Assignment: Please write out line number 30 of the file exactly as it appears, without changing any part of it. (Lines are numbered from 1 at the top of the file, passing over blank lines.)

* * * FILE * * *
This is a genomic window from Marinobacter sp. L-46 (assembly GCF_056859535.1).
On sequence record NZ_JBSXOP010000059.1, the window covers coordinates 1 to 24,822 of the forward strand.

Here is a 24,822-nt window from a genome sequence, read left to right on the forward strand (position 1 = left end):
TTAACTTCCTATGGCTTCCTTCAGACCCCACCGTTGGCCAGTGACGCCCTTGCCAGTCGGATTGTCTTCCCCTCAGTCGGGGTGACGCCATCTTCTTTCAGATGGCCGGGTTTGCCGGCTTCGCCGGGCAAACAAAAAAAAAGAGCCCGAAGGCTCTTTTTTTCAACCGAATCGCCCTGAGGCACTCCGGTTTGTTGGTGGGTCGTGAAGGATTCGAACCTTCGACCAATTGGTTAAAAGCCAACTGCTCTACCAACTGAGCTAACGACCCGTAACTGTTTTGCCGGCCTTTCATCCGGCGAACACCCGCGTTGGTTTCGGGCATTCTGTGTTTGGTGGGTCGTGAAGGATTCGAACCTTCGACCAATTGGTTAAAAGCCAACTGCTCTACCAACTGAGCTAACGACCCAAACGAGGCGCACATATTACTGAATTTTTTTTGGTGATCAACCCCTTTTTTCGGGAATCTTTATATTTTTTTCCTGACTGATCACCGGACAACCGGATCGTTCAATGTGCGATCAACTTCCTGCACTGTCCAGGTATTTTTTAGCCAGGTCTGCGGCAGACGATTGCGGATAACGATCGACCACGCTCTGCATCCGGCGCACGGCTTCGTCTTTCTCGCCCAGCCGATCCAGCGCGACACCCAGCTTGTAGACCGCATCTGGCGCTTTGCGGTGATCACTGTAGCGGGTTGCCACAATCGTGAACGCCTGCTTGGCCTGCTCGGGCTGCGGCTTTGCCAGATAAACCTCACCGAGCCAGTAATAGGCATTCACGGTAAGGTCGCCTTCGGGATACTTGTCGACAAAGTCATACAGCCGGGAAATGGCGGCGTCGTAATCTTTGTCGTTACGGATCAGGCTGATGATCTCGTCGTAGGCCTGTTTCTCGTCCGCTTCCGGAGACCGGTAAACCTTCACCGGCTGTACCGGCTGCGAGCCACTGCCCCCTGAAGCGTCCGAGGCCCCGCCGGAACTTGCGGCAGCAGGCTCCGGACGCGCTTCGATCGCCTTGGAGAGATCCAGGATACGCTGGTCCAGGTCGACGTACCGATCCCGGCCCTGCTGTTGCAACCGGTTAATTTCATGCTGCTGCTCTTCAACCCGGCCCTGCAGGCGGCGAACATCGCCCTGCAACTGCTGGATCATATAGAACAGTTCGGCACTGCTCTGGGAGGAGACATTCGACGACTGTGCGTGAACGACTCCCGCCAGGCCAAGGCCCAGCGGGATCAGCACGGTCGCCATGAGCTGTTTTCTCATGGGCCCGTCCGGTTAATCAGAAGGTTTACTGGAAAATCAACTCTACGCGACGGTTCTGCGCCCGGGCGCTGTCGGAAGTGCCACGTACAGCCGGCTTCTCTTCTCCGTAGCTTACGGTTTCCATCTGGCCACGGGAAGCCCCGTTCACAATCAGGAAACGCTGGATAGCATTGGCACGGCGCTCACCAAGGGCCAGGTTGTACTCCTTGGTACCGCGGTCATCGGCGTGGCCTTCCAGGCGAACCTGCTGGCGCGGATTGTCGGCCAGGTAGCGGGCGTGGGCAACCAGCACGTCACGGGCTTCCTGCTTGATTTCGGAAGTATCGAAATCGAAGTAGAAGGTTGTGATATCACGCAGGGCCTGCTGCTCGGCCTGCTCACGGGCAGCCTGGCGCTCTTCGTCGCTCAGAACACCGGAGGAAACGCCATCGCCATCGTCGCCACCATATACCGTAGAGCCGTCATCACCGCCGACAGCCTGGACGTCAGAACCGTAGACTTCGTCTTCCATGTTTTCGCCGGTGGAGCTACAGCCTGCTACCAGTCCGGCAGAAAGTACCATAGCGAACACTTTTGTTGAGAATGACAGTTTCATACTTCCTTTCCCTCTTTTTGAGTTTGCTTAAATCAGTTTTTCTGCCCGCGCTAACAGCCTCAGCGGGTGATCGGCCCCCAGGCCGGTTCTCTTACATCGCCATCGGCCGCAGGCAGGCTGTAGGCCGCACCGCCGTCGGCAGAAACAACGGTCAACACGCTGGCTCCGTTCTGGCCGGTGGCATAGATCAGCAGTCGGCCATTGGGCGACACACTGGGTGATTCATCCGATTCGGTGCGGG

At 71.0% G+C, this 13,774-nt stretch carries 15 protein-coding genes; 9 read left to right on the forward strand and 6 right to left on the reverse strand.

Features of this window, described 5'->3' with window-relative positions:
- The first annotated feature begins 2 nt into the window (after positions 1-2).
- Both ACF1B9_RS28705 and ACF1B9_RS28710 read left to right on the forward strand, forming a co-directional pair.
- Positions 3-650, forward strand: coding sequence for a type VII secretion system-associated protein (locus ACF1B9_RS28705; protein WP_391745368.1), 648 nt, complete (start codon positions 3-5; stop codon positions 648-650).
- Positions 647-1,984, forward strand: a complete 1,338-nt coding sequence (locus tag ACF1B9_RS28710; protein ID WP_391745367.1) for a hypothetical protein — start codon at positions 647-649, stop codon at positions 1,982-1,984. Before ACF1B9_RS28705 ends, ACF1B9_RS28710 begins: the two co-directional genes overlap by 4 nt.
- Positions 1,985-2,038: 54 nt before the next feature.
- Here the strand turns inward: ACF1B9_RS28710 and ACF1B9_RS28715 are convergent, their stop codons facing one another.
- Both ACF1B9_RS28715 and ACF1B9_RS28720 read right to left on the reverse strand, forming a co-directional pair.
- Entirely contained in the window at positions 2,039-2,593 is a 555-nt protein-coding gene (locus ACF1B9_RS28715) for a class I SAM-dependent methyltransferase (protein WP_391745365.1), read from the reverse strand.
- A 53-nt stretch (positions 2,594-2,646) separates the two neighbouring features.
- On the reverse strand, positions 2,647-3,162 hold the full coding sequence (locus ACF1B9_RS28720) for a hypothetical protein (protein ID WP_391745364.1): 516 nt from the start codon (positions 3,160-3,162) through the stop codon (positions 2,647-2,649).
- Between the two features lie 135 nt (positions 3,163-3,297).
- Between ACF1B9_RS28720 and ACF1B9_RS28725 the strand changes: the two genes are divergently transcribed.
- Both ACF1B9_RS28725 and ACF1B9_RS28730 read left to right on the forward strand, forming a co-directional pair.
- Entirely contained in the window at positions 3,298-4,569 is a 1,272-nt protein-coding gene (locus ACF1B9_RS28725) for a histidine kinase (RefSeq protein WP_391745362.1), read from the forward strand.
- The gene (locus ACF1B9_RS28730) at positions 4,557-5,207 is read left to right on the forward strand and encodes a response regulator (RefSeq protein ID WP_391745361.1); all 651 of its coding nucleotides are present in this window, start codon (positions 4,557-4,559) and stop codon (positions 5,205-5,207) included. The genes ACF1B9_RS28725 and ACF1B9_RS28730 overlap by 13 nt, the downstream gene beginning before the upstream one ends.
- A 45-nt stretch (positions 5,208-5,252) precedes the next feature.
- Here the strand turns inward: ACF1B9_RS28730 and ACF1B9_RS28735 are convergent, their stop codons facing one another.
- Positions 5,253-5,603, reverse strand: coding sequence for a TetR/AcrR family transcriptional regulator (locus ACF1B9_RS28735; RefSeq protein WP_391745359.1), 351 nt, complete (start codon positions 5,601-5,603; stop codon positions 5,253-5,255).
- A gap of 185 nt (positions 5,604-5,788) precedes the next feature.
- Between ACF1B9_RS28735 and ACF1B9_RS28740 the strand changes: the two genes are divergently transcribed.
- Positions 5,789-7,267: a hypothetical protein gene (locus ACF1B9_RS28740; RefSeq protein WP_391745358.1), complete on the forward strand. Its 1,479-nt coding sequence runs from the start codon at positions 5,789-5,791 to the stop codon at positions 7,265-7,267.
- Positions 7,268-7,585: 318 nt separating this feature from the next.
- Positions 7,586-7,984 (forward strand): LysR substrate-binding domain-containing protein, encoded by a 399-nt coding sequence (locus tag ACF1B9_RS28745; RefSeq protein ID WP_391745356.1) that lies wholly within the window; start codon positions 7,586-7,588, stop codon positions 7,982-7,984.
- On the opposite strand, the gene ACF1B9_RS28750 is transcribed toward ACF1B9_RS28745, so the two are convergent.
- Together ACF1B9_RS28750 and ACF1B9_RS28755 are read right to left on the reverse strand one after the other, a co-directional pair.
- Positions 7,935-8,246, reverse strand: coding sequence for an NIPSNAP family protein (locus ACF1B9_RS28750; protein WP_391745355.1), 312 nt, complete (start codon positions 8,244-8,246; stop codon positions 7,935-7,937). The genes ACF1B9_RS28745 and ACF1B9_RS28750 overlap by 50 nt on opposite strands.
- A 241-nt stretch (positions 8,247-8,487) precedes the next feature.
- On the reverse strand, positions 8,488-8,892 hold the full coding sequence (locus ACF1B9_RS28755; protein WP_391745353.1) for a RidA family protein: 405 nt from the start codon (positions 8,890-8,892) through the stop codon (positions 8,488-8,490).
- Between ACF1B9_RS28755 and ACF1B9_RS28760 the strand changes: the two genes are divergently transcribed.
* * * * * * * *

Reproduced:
- On the opposite strand, the gene ACF1B9_RS28750 is transcribed toward ACF1B9_RS28745, so the two are convergent.